What's that? I'm making fun of people who spend too much time online?

In any case, if they're not careful, it is very easy for men to trap themselves into echo chambers online. Get enough of these one-sided perspectives together, and make sure nobody in the bunch is particularly self-aware, and you've suddenly got men who honestly think that they are oppressed and "laid low by the matriarchy".

Some of these men are genuinely baffled at this "oppression", and don't understand why it is happening to them. After all, they are "a nice guy". There is some unspoken belief that bad things should not happen to nice guys. When "nice guys finish last", it's spoken as some great and tragic injustice. Of course, we have a whole history of nice women having bad things happen to them just on account of their gender, but those narratives don't get told.

We're assuming that these guys aren't being given a wide range of viewpoints, but you can probably begin to see the sense of entitlement emerge among these men. To some of these guys, being "nice" is all the criteria they need to get whatever accolade that they'd like. When they find out that being nice is just the bare minimum requirement to being a passable human being, they go complain to each other about it on the Internet.

But, of course, it isn't enough to simply complain. There are men who feel the need to associate themselves with communities that rally around the idea that men are marginalized and oppressed.

And, oh goodness, what a rabbit hole it is.

That reference to the red pill in the video is not actually a simple callback to the Matrix. It refers to a very specific online community, where men discuss "sexual strategy in a culture increasingly lacking a positive identity for men". At first, this might seem like a misguided way for some men to feel more secure about themselves. But then you see their highlighted resources - including articles that are actually named "Women, the most responsible teenager in the house" - and the group's true colors begin to show. This is a community of men who cling to old-world misogyny to justify their feelings of entitlement.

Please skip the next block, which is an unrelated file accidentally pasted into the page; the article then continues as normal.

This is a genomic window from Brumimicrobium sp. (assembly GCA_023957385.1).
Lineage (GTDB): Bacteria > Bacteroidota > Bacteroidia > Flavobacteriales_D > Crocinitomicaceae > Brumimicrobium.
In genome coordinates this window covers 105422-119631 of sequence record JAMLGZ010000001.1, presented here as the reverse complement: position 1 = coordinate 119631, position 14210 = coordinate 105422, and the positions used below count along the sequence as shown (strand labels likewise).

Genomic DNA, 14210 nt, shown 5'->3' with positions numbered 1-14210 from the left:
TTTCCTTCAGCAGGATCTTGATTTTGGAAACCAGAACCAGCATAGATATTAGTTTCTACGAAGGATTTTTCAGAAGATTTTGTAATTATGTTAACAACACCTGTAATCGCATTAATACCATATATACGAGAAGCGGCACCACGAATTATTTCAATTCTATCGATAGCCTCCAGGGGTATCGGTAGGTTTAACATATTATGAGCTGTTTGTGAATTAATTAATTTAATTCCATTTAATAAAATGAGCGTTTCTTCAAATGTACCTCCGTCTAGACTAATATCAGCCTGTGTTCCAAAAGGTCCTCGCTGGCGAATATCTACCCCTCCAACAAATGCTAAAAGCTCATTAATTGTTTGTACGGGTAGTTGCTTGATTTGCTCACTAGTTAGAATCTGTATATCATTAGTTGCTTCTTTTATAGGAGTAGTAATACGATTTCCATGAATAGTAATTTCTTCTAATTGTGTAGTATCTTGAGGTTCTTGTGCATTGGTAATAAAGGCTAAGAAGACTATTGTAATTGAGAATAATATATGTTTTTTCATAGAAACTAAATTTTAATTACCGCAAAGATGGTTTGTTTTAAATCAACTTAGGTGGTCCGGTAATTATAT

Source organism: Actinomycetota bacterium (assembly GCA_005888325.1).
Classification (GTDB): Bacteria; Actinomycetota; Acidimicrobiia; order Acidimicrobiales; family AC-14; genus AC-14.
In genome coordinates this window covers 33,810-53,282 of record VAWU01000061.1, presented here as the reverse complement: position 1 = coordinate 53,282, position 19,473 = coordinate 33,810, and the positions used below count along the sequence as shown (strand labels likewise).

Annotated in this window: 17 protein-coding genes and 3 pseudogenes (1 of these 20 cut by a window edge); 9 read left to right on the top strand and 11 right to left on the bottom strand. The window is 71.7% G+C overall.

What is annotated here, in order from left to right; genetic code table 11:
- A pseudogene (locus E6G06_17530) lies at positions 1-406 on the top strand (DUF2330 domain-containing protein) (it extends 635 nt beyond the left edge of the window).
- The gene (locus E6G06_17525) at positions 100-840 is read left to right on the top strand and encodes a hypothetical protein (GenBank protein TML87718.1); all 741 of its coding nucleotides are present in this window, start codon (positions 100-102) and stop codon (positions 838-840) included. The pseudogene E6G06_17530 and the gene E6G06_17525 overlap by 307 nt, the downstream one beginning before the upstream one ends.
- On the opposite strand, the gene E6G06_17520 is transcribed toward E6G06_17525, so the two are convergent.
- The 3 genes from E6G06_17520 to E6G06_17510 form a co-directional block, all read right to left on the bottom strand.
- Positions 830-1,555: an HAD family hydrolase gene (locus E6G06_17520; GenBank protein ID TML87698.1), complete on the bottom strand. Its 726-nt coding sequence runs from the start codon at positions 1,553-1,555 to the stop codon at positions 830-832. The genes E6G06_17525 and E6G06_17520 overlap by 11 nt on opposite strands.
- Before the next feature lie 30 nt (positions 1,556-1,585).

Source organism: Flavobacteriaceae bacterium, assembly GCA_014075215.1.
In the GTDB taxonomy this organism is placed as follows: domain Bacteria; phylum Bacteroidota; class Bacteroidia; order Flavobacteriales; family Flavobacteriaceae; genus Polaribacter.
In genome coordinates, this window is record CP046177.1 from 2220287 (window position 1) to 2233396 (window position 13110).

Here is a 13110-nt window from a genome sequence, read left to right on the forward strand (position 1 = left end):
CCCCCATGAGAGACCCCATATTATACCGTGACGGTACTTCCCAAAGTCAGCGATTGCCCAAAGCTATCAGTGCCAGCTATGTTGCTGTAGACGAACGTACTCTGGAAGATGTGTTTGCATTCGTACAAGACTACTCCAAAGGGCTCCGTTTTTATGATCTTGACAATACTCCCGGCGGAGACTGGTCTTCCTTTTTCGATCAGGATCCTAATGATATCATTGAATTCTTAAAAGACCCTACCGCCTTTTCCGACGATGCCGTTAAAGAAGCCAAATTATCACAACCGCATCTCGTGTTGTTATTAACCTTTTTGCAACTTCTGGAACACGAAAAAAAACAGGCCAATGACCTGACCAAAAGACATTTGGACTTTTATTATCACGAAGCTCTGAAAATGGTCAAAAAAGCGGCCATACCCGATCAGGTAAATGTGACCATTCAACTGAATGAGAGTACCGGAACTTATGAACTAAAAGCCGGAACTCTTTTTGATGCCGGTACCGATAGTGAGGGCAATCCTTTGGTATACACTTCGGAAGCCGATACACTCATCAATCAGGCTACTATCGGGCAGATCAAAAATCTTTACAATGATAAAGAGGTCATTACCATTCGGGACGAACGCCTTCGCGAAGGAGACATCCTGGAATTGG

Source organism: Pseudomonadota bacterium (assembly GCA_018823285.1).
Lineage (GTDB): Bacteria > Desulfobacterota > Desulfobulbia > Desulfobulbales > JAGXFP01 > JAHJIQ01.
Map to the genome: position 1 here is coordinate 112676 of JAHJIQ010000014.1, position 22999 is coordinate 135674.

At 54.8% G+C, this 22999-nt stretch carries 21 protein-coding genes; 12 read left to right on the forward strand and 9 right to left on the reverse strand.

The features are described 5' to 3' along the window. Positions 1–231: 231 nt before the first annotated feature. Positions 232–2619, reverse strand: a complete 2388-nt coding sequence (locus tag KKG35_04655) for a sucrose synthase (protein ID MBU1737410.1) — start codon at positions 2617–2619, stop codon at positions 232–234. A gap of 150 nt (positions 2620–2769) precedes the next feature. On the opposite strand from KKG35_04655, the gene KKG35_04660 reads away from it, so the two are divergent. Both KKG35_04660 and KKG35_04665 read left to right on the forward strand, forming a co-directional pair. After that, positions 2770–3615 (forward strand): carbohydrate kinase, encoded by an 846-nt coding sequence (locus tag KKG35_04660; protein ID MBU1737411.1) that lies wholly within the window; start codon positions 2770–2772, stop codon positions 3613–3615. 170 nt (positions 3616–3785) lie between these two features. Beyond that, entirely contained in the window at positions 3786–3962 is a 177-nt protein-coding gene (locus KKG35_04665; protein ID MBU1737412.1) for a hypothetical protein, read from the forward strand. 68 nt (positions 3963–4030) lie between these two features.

This isn't even the tip of the iceberg. Pick-up artists - and you might have heard of them at one point, since one of them got a TV show once - hone "techniques" that are meant to help men bed women that they desire. The wording of that sentence is important, of course - it's not an issue of developing legitimate relationships, or even treating women with greater respect than you would a video game. It is men thinking on ways to get sex whenever they want with whoever they want, on their own terms.

Reddit's r/seduction page is devoted to pick-up artistry (PUA) tactics. If you look at the column on the right in that page, you'll notice that there are many pages devoted to PUA material sorted by location and by personal experience. This network of pages is so large that reddit users give this corner of their favored website its own name: seddit. Seddit actually got some very public press recently, when one of its own members started a kickstarter in order to publish a book with his techniques on it. Quotes from the book include: